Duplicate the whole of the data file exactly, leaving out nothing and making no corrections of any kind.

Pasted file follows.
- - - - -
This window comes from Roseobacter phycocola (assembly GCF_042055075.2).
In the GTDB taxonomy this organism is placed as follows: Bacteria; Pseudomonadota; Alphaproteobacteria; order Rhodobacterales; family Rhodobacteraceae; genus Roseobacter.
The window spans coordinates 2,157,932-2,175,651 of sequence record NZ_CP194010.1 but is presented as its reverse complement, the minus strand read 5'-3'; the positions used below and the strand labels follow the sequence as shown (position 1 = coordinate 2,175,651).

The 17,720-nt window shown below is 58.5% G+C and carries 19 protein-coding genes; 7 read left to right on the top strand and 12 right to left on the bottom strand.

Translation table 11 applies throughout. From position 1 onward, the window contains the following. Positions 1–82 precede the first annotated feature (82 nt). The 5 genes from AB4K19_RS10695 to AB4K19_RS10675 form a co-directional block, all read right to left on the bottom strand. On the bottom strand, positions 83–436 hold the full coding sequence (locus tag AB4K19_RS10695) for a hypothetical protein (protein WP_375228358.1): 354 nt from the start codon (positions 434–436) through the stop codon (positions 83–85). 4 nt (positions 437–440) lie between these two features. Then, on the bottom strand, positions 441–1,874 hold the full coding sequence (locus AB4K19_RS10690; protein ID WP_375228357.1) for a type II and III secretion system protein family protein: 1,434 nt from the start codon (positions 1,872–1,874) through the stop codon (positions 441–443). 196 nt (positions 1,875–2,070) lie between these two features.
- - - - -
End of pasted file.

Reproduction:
This window comes from Roseobacter phycocola (assembly GCF_042055075.2).
In the GTDB taxonomy this organism is placed as follows: Bacteria; Pseudomonadota; Alphaproteobacteria; order Rhodobacterales; family Rhodobacteraceae; genus Roseobacter.
The window spans coordinates 2,157,932-2,175,651 of sequence record NZ_CP194010.1 but is presented as its reverse complement, the minus strand read 5'-3'; the positions used below and the strand labels follow the sequence as shown (position 1 = coordinate 2,175,651).

The 17,720-nt window shown below is 58.5% G+C and carries 19 protein-coding genes; 7 read left to right on the top strand and 12 right to left on the bottom strand.

Translation table 11 applies throughout. From position 1 onward, the window contains the following. Positions 1–82 precede the first annotated feature (82 nt). The 5 genes from AB4K19_RS10695 to AB4K19_RS10675 form a co-directional block, all read right to left on the bottom strand. On the bottom strand, positions 83–436 hold the full coding sequence (locus tag AB4K19_RS10695) for a hypothetical protein (protein WP_375228358.1): 354 nt from the start codon (positions 434–436) through the stop codon (positions 83–85). 4 nt (positions 437–440) lie between these two features. Then, on the bottom strand, positions 441–1,874 hold the full coding sequence (locus AB4K19_RS10690; protein ID WP_375228357.1) for a type II and III secretion system protein family protein: 1,434 nt from the start codon (positions 1,872–1,874) through the stop codon (positions 441–443). 196 nt (positions 1,875–2,070) lie between these two features.